identUlahie effects on health and welfare including,
but not limited to, plankton, fish, shellfish, wilt/lift,
plant life, shorelines, beaches, esthetics! and recre-
ation which may he expected from the presence of
pollutants in any body qf water; including ground
water; (B) on the concentration and dispersal of
pollutants, or their byproducts, through biological,
physical, and chemical processes; and (C) on the
effects of pollutants on the biological community
divercity, productivity, and stability, including in for-
mation on the factors affecting rates of eutrophica-
tion and rates of organic and inorganic sedimenta-
tion for varying types of receiving waterc.”

Numeric criteria to protect aquatic life from toxic
chemicals are expressed as short-term and long-term
concentrations in order to reflect toxicological and real
world conditions as accurately as possible. The combi-
nation of a Criterion Maximum Concentration (CMC),
over a one-hour acute duration (a short-term average
acute limit), and a Criterion Continuous Concentration
(CCC), over a four-day chronic duration (a long-term
average chronic limit) provide protection of aquatic life
against both short and long-term effects. Recommended
averaging periods are relatively short because events
higher than the average can kill or cause substantial
damage in short periods of time.
Frequency limitations are specified in both acute
and chronic criteria. The recommended chronic criteria
or Criterion Continuous Concentration (CCC) is based
on a once in a three year period chemical concentration,
coupled with a four-day chronic averaging period, that
approximately corresponds to a once-in-ten year, seven-
day-average low flow (7Q10). The acute criteria or
Criterion Maximum Concentration (CMC) is also based
on a once in a three year period chemical concentration,
coupled with a one hour averaging period, that approxi-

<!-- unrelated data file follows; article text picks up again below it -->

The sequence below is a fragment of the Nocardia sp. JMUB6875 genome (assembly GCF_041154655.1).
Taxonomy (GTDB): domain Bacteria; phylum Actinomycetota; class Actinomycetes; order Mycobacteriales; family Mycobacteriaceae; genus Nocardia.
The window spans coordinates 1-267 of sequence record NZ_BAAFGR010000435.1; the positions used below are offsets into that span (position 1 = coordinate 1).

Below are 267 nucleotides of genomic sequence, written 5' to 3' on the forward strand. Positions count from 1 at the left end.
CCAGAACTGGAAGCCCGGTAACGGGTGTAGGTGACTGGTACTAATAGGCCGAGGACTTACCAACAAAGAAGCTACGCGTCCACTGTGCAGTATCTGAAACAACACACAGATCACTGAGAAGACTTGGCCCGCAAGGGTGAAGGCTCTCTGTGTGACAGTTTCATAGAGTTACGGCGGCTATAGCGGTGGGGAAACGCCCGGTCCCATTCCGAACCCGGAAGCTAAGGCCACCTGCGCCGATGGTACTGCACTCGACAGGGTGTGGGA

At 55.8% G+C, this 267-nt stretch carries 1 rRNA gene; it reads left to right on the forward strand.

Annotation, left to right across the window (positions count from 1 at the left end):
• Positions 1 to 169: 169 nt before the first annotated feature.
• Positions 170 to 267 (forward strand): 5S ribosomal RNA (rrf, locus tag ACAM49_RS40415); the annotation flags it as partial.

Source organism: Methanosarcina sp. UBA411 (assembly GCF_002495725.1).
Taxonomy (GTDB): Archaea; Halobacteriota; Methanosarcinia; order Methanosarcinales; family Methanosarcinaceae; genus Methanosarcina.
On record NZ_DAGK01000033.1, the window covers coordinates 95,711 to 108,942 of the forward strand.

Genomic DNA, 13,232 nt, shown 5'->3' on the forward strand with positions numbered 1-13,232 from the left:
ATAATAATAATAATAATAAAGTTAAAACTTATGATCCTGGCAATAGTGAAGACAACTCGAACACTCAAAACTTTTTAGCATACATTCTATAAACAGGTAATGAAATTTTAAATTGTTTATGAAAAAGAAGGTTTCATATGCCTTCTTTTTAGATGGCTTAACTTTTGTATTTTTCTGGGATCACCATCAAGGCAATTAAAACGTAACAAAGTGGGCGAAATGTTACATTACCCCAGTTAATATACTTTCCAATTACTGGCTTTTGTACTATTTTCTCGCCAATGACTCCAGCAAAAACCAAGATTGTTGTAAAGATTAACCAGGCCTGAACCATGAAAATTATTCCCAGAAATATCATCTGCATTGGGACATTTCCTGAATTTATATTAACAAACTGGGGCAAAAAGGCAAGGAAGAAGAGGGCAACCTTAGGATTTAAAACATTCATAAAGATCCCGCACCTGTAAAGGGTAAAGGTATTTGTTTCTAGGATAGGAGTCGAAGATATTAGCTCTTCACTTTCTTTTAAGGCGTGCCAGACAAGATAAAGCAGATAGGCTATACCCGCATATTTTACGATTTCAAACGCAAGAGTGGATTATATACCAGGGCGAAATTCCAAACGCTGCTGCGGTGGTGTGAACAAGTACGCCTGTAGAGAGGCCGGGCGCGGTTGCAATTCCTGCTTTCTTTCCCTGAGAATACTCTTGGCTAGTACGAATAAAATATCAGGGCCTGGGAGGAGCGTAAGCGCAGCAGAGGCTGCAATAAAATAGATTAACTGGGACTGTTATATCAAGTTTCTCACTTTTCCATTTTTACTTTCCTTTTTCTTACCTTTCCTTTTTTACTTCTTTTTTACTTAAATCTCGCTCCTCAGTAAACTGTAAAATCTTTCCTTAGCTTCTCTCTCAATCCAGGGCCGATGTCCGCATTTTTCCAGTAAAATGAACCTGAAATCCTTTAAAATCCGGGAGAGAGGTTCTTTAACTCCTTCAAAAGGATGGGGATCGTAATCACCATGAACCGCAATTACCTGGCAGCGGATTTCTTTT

mately corresponds to the historically used criterion
concentration that is expected to occur in a once-in-ten
year one-day-average low flow (1 QI 0).
Numeric criteria to protect human health are
expressed as daily concentrations that, if not exceeded,
will protect against noncancer health effects over the
course of a lifetime or against exceeding an acceptable
incremental increase in the rate incidence of cancer.
Noncancer effects that the criteria protected against may
be acute, chronic or subchronic, or health effects
depending on the basis of the Reference Dose (RID)
value. The RID is always derived to protect against the
most sensitive health endpoint measured.
This brochure contains EPA ’s most recent numeric
or narrative chemical-specific water quality criteria
designed to protect aquatic life and human health from
pollutants and physical stressors that are, or may be,
harmful when introduced into or imposed on water bod-
ies. The criteria listed in the table cover approximately
1 50 pollutants.

Office of Water
Office of Science and Technology
Health and Ecological Criteria Division (4304T)
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/tpp/ving •Scit,ut’ ( 1 1 1 ( 1 J()( I:noli’çv
to Protect Wa ler Qua! liv
Heidi Bell (202) 566-1089
Denis Borum (202) 566-1090
Luis Cruz (202) 566-1095
Charles Delos (202) 566-1097
Frank Gostomski (202) 566-1105
Tala Henry (202) 566-1323
Mary Reiley (202) 566- 1123
Treda Smith (202) 566-1128
William Swietlik (202) 566-1129
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U.S. Environmental Protection Agency
Office of Water
Office of Science and Technology
Health and Ecological Criteria Division (4303T)
1200 Pennsylvania Avenue, NW
Washington, D.C. 20460